It would be nice to think that the Tories’ failure to tackle the deficit and sort out the economy will work against them at the election, but unfortunately ‘common sense’ dictates that the more abject their failure, the more pressing is the need for deeper cuts to get the books back in balance. (And to some extent ‘common sense’ is right: there’ll be a case to be made for stimulus measures in 2015, but the idea that a simple focus on jobs and growth could make up, in the medium term, for all the ground lost since 2008, enabling us to return to pre-crash spending levels, gets less plausible with every passing quarter of stagnation. Warning about the economic damage being done by the Tories means being prepared to acknowledge its consequences: lower tax receipts and less money for public services.)

Well, Ashcroft’s logic seems to be that those 17% will vote for Labour regardless, so it’s more important to appeal to floating voters. Which does make sense, if he’s right.

No that doesn’t make much sense either, or what he’s saying.

If the Labour Joiners were confirmed at Labour Loyalists for the next election, then we could all go home and 2015 would be sewn up as a thumping Labour majority.

But it’s not because everyone says and knows Labour’s lead is soft. I want to know how does doing the opposite of what the Labour Joiners want make strengthen their support of Labour.

Between 1997 and 2010 labour lost 5 million voters. Of which I believe 1 million went to the tories. That is 20%. So where did 80% go? Lib Dems took a fair slice at the last election. (It is a myth lib dems take votes from tories) They take voters from Labour, but not from tories. If they did they could make a break through and get to 35%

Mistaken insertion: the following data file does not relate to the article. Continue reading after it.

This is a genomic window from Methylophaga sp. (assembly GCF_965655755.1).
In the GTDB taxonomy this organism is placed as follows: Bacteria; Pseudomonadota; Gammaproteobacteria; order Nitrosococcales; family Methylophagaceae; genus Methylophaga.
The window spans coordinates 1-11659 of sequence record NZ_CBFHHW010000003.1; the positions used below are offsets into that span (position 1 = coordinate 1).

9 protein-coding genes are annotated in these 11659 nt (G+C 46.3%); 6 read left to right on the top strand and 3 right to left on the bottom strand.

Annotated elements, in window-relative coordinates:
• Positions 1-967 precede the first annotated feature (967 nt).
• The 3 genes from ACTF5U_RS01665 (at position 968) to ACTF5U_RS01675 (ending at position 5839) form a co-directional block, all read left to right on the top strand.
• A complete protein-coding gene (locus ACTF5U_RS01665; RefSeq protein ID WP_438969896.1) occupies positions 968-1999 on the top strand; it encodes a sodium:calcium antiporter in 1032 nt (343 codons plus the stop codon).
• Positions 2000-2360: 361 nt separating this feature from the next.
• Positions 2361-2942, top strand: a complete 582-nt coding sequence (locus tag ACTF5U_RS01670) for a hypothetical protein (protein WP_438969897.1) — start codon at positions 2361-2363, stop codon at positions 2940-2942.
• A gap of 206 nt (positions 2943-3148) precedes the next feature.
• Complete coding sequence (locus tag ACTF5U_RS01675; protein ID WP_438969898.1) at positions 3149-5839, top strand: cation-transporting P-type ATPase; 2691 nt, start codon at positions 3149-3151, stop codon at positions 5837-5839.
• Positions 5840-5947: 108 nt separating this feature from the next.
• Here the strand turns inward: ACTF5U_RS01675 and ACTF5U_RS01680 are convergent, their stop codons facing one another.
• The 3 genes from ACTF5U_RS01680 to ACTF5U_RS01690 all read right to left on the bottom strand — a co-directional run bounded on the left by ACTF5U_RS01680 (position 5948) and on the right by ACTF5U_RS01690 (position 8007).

What happened at the last election was a return to the 1980s where Labour fell back to 30% in the polls, and the lib dems increased their vote. What was different was the tories did not make the 40+% mark. There is, and has been for 35 years a left of centre majority in this country. Not in seats, but in votes. Labour & lib dems got over 50 % of the vote at the last election, as they have done for the last 8 general elections.

While Clegg can claim that the tories and the lib dems also between them have a majority, the problem is that the vast majority of Lib Dem voters did not vote for right wing tory policies. That is why the co-alition is a tory/Clegg coalition. Not a tory/ lib dem one. And is why the lib dems have become toxic.

Quite why the idiot Blairites think Britain needs yet another right wing party to add to tory, Clegg, and Ukip is beyond me. But when you listen to Murdoch, and Bankers all the time it is no wonder you talk shit.

“Labour’s plan needs to be robust enough not only to survive the scrutiny of an election campaign (where the Tories and their allies will claim that taxes will go up and the economy will collapse), but also the post-election attack of the bond markets if they are elected on an anti-austerity programme”

The simple response to this is to point a good welfare policy combined with pro-employment policies pays for itself over the medium and long term. Long term unemployment and destitution are actually massively expensive for any country with a health service, prison system and an economy that relies on a steady stream of educated children entering the workforce (unemployed parents and poverty severely harm educational achievement). Which is every advanced industrial economy with a claim to be civillised.

Sunny,

As you know from twitter, have responded on my blog: :)

http://wp.me/p1Vf1s-1mS

Hopi

9. Renie Anjeh

Well explain why people still trust the Tories on economic policy, albeit with a much reduced margin from last year? People are not stupid, they understand that there is a deficit but cuts need to be made. Labour went into the last election promising to cut spending, the Lib Dems did and the Tories did. The question is who the cuts are hitting and the pace of the cuts. The difference is, is that the Coalition decided to go faster than plans set out in the Fiscal Responsibility Act, which is why we are in the situation we are in. But just because they cut too much, it is no excuse for not cutting at all because that’s just going from one failing extreme to another failing extreme. Labour failed to be clear and open enough with the public about the tough spending choices it would have had to take, which is why we lost support. Repeating the same mistake would be a disaster and the economy is at the top of people’s agenda above all else. If Labour is not trusted on that issue, then it we’ll be trapped in a hung parliament and instead of a Labour majority government we may have a dysfunctional Miliband-Clegg Coalition.